In the UAV (100) of FIG. 2, software programs and other useful information may be stored in RAM or in non-volatile memory (168). Non-volatile memory (168) may be implemented as a magnetic disk drive such as a micro-drive, an optical disk drive, static read only memory (‘ROM’), electrically erasable programmable read-only memory space (‘EEPROM’ or ‘flash’ memory), or otherwise as will occur to those of skill in the art. UAV (100) includes communications adapter (170) implementing data communications connections (184) to other computers (162), which may be wireless networks, satellites, remote control devices, servers, or others as will occur to those of skill in the art. Communications adapters implement the hardware level of data communications connections through which UAVs transmit wireless data communications. Examples of communications adapters include wireless modems for dial-up connections through wireless telephone networks.

UAV (100) includes servos (178). Servos (178) are proportional control servos that convert digital control signals from system bus (160) into actual proportional displacement of flight control surfaces, ailerons, elevators, and the rudder. The displacement of flight control surfaces is ‘proportional’ to values of digital control signals, as opposed to the ‘all or nothing’ motion produces by some servos. In this way, ailerons, for example, may be set to thirty degrees, sixty degrees, or any other supported angle rather than always being only neutral or fully rotated. Several proportional control servos useful in various UAVs according to embodiments of the present invention are available from Futaba®.

UAV (100) includes a servo control adapter (172). A servo control adapter (172) is multi-function input/output servo motion controller capable of controlling several servos. An example of such a servo control adapter is the “IOSERVO” model from National Control Devices of Osceola, Mo. The IOSERVO is described on National Control Devices website at www.controlanything.com.

UAV (100) includes a flight stabilizer system (174). A flight stabilizer system is a control module that operates servos (178) to automatically return a UAV to straight and level flight, thereby simplifying the work that must be done by navigation algorithms. An example of a flight stabilizer system useful in various embodiments of UAVs according to the present invention is model Co-Pilotfrom FMA, Inc., of Frederick, Md. The Co-Pilot flight stabilizer system identifies a horizon with heat sensors, identifies changes in aircraft attitude relative to the horizon, and sends corrective signals to the servos (178) to keep the UAV flying straight and level.

UAV (100) includes an AVCS gyro (176). An AVCS gryo is an angular vector control system gyroscope that provides control signal to the servos to counter undesired changes in attitude such as those caused by sudden gusts of wind. An example of an AVCS gyro useful in various UAVs according to the present invention is model GYA350 from Futaba®.

Remote control devices according to embodiments of the present invention typically comprise automated computing machinery capable of receiving user selections of pixel on GUI maps, mapping the pixel to a waypoint location, and transmitting the waypoint location to a UAV. FIG. 3 is a block diagram of an exemplary remote control device showing relations among components of included automated computing machinery. In FIG. 3, remote control device (161) includes a processor (164), also typically referred to as a central processing unit or ‘CPU.’ The processor may be a microprocessor, a programmable control unit, or any other form of processor useful according to the form factor of a particular remote control device as will occur to those of skill in the art. Other components of remote control device (161) are coupled for data transfer to processor (164) through system bus (160).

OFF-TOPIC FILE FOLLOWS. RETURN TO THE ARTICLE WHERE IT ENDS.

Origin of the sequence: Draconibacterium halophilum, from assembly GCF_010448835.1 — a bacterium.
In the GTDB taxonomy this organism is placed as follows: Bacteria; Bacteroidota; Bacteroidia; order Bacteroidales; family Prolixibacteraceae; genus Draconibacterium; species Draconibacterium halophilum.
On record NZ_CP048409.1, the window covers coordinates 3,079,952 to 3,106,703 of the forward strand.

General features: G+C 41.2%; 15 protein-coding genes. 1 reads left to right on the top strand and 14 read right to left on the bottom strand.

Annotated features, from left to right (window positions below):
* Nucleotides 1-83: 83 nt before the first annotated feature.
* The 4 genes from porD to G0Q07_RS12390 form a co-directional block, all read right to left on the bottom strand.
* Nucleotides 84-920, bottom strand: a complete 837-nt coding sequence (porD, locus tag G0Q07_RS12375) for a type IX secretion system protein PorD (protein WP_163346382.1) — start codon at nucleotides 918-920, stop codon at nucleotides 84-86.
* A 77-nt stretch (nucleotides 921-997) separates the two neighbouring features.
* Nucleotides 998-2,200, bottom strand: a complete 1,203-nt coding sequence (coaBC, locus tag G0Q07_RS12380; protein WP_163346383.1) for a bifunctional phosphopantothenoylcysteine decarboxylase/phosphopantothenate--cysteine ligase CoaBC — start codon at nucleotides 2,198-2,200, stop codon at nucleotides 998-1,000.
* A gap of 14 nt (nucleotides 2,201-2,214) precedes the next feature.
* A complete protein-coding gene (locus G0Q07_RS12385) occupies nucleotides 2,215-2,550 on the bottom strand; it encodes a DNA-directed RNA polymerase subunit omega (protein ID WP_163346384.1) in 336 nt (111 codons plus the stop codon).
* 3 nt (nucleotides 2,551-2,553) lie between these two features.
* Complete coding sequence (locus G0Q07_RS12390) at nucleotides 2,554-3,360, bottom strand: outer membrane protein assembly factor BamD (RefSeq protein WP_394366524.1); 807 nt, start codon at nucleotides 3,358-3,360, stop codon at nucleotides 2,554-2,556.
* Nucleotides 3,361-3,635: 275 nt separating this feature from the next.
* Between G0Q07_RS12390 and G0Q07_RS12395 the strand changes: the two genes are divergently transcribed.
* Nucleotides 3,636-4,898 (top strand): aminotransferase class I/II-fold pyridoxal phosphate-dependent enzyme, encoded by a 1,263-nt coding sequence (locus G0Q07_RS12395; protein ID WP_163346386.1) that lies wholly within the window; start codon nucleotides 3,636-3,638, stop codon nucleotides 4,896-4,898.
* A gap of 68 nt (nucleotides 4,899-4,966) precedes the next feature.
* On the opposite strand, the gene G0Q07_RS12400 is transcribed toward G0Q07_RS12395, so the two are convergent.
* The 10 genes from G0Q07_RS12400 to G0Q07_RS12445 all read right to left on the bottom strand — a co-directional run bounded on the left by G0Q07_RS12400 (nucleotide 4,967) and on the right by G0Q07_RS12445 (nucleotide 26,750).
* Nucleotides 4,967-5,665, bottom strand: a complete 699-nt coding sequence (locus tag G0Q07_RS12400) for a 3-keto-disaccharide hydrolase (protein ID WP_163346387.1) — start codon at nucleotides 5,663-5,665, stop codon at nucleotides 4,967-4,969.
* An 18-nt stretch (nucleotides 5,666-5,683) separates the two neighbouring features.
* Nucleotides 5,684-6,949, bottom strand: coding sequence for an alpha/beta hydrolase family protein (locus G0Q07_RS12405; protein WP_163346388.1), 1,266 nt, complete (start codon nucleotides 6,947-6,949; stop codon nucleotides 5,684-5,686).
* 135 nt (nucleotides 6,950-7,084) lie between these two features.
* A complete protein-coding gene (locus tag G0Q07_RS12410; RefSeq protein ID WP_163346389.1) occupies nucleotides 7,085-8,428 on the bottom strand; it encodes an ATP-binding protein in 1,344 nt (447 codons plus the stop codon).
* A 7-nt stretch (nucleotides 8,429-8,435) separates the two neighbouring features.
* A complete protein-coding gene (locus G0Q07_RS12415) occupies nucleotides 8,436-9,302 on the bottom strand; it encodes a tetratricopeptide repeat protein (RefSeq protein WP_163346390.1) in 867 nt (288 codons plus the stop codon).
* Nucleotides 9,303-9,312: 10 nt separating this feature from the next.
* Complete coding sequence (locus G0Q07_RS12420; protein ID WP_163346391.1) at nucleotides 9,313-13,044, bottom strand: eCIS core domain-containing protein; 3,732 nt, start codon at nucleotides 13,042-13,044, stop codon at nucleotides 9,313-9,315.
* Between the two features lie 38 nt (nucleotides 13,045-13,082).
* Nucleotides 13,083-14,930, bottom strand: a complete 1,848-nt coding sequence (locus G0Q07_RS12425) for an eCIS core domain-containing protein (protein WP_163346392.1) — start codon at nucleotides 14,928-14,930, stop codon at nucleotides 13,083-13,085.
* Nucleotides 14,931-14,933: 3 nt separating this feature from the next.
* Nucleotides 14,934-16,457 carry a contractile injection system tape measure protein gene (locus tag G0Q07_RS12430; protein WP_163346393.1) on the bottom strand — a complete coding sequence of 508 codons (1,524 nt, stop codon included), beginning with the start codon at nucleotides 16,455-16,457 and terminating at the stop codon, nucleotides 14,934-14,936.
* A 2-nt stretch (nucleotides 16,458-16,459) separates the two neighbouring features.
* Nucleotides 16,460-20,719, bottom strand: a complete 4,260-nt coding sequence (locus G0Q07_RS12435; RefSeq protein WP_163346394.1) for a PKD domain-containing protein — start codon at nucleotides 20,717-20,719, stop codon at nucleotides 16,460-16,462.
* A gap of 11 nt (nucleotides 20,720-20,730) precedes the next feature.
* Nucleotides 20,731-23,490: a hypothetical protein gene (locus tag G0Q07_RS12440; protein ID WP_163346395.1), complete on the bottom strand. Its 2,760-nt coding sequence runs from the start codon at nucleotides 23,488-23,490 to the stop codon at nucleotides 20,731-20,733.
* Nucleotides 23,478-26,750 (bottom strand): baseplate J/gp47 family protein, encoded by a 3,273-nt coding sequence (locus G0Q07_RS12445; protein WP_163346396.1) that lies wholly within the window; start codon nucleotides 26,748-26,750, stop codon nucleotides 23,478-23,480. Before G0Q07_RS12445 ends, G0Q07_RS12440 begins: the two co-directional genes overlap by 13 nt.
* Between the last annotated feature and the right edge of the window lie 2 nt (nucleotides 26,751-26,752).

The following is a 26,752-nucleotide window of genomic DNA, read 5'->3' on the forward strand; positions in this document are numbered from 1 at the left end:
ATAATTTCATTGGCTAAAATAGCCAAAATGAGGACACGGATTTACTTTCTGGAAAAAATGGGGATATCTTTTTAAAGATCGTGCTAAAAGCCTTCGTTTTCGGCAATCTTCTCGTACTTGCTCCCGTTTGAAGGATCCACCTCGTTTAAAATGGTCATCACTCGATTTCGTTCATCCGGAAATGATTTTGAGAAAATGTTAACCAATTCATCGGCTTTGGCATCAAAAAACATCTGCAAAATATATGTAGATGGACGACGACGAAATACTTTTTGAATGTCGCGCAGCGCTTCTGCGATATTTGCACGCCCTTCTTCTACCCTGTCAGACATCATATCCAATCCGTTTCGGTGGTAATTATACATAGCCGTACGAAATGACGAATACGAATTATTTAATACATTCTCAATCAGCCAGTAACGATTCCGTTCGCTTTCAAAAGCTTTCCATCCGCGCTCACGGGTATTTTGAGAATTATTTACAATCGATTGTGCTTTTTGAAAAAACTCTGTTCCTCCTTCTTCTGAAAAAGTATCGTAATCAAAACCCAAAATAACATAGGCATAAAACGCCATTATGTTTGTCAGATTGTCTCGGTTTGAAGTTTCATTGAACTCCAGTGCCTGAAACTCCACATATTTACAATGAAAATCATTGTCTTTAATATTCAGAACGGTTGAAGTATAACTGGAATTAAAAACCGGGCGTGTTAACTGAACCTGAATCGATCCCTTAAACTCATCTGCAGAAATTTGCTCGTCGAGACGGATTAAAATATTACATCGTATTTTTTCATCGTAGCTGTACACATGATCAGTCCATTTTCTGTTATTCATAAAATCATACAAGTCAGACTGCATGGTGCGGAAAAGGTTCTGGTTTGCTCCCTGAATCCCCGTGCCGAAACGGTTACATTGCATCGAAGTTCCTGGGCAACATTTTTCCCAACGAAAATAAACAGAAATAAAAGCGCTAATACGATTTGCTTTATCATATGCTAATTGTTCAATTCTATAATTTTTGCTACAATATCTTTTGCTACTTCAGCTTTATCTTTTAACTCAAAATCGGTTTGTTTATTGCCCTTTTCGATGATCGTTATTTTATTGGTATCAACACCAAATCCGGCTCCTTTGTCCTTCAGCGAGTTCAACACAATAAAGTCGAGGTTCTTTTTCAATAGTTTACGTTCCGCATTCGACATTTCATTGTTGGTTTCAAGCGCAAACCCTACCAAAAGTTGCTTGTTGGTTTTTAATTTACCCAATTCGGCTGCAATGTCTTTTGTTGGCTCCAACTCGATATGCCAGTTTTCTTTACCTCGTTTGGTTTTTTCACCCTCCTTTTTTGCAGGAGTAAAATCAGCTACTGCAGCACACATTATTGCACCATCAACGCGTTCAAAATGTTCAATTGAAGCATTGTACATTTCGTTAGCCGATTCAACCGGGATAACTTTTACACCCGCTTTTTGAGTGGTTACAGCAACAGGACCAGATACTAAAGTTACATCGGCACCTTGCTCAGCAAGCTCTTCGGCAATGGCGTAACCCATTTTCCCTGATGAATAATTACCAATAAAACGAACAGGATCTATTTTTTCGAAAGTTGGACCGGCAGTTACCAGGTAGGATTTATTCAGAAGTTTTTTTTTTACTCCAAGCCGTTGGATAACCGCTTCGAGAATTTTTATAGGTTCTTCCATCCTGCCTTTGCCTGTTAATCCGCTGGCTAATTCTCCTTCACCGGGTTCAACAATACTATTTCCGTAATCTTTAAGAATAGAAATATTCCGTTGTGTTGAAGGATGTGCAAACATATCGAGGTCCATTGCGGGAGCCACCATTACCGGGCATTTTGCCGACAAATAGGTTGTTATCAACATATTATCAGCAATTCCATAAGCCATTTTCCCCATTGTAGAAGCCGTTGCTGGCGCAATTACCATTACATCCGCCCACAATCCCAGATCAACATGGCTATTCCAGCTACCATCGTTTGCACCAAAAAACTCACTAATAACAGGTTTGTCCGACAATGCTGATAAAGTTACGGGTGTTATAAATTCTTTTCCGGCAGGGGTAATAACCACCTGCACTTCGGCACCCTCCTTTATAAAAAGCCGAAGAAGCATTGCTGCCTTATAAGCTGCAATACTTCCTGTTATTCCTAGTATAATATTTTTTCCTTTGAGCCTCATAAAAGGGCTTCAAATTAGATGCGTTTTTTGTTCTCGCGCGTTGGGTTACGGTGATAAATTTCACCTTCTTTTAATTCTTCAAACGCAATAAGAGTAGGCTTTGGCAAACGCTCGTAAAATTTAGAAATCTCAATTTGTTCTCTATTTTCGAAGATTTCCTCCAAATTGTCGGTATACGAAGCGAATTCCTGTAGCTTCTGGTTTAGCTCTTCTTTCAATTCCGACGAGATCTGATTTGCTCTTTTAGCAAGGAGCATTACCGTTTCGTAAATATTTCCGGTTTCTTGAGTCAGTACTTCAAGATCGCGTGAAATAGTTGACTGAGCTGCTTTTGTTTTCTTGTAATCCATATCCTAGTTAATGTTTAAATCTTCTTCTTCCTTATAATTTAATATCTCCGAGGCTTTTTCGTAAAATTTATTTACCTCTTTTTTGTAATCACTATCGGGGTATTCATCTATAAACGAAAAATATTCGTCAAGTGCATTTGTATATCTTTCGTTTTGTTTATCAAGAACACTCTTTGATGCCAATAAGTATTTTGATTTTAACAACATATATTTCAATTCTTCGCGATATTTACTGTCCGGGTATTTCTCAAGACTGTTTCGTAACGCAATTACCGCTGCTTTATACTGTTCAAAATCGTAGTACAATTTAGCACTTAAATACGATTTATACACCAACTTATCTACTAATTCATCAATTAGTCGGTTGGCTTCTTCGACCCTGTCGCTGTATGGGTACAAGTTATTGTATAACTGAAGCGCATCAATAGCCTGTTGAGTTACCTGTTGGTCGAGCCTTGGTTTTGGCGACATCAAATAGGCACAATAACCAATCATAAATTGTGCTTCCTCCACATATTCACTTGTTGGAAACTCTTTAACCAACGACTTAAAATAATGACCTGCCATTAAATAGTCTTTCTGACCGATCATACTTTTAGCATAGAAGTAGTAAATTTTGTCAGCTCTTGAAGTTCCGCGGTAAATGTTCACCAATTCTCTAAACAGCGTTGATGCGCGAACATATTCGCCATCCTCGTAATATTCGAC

Remote control device (161) includes random access memory or ‘RAM’ (166). Stored in RAM (166) an application program 152 that implements inventive methods of the present invention. In some embodiments, the application program (152) is OSGi compliant an therefore runs on an OSGi services framework installed (not shown) on a JVM (not shown). In addition, software programs and further information for use in implementing methods of navigating a UAV according to embodiments of the present invention may be stored in RAM or in non-volatile memory (168). Non-volatile memory (168) may be implemented as a magnetic disk drive such as a micro-drive, an optical disk drive, static read only memory (‘ROM’), electrically erasable programmable read-only memory space (‘EEPROM’ or ‘flash’ memory), or otherwise as will occur to those of skill in the art.

Remote control device (161) includes communications adapter (170) implementing data communications connections (184) to other computers (162), including particularly computes on UAVs. Communications adapters implement the hardware level of data communications connections through which remote control devices communicate with UAVs directly or through networks. Examples of communications adapters include modems for wired dial-up connections, Ethernet (IEEE 802.3) adapters for wired LAN connections, 802.11b adapters for wireless LAN connections, and Bluetooth adapters for wireless microLAN connections.